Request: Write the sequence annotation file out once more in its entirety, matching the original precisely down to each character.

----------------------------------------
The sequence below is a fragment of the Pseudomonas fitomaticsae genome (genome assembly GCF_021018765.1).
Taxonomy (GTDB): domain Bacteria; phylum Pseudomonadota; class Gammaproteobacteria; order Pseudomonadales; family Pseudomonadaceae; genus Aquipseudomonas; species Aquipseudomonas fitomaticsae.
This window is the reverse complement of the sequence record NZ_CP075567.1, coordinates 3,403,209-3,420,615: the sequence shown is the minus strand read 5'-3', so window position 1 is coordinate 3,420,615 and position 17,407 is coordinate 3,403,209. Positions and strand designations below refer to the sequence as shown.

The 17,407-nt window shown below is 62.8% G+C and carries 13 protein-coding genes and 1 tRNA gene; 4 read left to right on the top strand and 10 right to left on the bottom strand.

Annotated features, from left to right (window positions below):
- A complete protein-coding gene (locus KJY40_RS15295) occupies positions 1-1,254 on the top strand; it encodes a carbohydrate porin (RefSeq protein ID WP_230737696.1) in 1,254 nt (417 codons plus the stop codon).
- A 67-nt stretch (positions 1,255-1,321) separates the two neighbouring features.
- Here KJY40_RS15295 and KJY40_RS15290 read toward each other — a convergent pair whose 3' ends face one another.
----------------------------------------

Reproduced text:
The sequence below is a fragment of the Pseudomonas fitomaticsae genome (genome assembly GCF_021018765.1).
Taxonomy (GTDB): domain Bacteria; phylum Pseudomonadota; class Gammaproteobacteria; order Pseudomonadales; family Pseudomonadaceae; genus Aquipseudomonas; species Aquipseudomonas fitomaticsae.
This window is the reverse complement of the sequence record NZ_CP075567.1, coordinates 3,403,209-3,420,615: the sequence shown is the minus strand read 5'-3', so window position 1 is coordinate 3,420,615 and position 17,407 is coordinate 3,403,209. Positions and strand designations below refer to the sequence as shown.

The 17,407-nt window shown below is 62.8% G+C and carries 13 protein-coding genes and 1 tRNA gene; 4 read left to right on the top strand and 10 right to left on the bottom strand.

Annotated features, from left to right (window positions below):
- A complete protein-coding gene (locus KJY40_RS15295) occupies positions 1-1,254 on the top strand; it encodes a carbohydrate porin (RefSeq protein ID WP_230737696.1) in 1,254 nt (417 codons plus the stop codon).
- A 67-nt stretch (positions 1,255-1,321) separates the two neighbouring features.
- Here KJY40_RS15295 and KJY40_RS15290 read toward each other — a convergent pair whose 3' ends face one another.